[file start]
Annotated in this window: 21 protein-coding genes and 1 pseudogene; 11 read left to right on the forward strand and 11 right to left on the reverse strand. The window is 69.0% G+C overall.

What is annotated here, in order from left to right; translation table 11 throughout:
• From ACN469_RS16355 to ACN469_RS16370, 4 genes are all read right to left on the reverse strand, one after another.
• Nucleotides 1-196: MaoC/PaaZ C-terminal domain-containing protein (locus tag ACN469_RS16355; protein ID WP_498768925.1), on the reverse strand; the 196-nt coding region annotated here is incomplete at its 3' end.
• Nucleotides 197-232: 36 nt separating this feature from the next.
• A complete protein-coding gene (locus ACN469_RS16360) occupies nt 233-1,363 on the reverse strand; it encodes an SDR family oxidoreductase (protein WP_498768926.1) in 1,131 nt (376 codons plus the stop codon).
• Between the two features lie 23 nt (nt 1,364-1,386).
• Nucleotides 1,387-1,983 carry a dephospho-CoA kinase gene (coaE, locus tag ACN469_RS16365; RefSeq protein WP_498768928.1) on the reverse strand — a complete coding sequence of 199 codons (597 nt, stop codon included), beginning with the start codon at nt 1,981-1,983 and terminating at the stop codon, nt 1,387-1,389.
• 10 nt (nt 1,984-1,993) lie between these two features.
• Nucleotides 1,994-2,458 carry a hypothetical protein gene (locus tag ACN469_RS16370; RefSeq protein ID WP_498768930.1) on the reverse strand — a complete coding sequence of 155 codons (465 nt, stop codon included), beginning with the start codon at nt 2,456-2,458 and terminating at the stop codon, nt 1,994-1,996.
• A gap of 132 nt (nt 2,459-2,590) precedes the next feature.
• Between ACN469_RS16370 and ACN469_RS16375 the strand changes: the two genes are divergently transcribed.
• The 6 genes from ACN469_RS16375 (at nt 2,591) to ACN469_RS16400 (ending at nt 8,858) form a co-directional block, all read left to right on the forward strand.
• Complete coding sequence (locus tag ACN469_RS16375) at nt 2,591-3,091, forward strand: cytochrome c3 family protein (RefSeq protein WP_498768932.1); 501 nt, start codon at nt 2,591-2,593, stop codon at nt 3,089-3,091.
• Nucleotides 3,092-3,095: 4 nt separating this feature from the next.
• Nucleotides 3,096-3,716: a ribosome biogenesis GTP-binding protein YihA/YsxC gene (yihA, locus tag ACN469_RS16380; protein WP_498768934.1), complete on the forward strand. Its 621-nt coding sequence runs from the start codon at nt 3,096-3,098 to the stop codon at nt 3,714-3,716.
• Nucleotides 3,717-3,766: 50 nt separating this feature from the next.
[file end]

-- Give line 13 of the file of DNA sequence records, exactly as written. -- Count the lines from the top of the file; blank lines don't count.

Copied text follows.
• The 6 genes from ACN469_RS16375 (at nt 2,591) to ACN469_RS16400 (ending at nt 8,858) form a co-directional block, all read left to right on the forward strand.